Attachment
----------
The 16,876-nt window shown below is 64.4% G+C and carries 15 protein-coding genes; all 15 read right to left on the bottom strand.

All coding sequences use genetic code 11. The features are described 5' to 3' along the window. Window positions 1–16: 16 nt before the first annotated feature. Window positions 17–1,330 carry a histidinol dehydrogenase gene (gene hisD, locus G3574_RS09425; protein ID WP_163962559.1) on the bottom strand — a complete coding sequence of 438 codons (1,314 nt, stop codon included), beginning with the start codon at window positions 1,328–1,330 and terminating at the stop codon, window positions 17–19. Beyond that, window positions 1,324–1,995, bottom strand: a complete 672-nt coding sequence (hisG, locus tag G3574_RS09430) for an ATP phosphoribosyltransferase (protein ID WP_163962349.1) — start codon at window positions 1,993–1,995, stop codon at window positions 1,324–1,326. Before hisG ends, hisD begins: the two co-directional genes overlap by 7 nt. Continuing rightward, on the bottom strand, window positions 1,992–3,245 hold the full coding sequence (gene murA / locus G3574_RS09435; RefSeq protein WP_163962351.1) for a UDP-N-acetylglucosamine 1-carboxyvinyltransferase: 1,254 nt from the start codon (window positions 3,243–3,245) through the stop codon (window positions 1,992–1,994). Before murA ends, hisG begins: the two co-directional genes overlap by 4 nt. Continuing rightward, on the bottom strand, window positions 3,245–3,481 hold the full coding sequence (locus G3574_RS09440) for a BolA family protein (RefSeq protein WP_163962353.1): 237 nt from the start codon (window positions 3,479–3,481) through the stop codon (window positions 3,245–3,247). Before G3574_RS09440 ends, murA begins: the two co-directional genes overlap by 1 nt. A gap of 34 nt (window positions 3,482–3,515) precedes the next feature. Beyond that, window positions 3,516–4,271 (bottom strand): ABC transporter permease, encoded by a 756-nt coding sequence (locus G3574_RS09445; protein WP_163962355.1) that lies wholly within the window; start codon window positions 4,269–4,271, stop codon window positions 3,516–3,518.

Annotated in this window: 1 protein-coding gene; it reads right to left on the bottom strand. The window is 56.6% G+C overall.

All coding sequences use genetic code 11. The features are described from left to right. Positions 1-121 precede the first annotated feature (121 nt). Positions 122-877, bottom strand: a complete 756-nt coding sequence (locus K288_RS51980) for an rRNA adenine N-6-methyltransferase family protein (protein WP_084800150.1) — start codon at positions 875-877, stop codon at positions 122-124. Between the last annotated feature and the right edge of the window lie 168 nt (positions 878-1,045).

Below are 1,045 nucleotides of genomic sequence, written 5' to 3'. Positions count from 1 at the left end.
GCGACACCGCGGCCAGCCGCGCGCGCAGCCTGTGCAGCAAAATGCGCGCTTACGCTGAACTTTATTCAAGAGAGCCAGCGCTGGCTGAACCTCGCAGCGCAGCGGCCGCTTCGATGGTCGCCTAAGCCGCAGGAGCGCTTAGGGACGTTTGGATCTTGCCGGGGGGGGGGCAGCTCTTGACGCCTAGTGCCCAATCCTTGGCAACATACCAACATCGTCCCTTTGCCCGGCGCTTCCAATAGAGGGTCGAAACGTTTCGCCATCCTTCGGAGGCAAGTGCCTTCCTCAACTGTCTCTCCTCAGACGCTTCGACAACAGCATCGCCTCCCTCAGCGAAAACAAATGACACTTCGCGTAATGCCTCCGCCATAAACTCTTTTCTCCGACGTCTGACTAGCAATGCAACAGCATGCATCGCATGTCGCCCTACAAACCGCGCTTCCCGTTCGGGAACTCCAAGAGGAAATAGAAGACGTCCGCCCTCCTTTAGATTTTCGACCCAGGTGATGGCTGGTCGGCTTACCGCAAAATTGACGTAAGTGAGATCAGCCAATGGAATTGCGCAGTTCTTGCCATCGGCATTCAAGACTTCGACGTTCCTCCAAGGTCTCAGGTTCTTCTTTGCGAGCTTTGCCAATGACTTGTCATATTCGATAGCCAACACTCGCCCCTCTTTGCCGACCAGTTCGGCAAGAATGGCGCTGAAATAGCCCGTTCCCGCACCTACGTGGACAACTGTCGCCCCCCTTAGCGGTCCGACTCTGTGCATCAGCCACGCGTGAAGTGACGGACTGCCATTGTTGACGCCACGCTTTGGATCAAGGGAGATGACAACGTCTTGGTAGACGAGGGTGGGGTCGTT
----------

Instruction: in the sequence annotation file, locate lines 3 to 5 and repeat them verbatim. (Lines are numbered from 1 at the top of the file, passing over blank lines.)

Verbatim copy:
Annotated in this window: 1 protein-coding gene; it reads right to left on the bottom strand. The window is 56.6% G+C overall.

All coding sequences use genetic code 11. The features are described from left to right. Positions 1-121 precede the first annotated feature (121 nt). Positions 122-877, bottom strand: a complete 756-nt coding sequence (locus K288_RS51980) for an rRNA adenine N-6-methyltransferase family protein (protein WP_084800150.1) — start codon at positions 875-877, stop codon at positions 122-124. Between the last annotated feature and the right edge of the window lie 168 nt (positions 878-1,045).

Below are 1,045 nucleotides of genomic sequence, written 5' to 3'. Positions count from 1 at the left end.